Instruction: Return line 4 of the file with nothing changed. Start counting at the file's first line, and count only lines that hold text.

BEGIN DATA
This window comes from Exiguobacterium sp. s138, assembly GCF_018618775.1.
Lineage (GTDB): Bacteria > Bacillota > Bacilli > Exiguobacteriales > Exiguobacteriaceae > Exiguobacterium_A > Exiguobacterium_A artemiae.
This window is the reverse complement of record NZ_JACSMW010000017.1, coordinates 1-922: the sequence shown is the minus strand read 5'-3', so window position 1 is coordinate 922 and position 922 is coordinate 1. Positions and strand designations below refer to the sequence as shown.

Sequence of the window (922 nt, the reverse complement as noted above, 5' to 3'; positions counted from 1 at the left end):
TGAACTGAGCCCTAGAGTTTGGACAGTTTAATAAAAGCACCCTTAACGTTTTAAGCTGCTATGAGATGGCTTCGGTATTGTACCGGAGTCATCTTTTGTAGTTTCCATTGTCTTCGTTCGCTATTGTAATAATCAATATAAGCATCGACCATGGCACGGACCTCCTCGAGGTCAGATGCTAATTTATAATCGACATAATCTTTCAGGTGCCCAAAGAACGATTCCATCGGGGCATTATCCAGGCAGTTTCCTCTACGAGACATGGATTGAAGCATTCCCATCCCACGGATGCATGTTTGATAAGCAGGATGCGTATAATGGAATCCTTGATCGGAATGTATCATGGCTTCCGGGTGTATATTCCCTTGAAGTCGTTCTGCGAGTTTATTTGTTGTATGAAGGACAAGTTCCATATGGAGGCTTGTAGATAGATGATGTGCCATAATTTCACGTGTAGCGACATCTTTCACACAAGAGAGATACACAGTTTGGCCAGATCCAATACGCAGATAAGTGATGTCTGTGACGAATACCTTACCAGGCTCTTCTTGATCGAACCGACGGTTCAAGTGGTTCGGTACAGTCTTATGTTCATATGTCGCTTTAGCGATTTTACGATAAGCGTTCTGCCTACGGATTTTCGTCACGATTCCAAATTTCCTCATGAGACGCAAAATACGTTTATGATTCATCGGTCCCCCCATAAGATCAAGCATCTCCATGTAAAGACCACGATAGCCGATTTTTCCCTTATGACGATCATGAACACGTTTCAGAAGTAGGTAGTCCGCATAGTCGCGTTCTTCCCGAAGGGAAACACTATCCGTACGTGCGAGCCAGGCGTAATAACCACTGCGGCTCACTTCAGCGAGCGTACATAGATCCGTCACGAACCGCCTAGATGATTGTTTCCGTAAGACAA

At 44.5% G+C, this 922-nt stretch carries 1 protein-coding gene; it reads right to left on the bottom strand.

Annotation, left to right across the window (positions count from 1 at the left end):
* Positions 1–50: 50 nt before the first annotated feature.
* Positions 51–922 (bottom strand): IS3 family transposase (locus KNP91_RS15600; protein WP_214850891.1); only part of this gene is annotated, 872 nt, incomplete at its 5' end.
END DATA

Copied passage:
Sequence of the window (922 nt, the reverse complement as noted above, 5' to 3'; positions counted from 1 at the left end):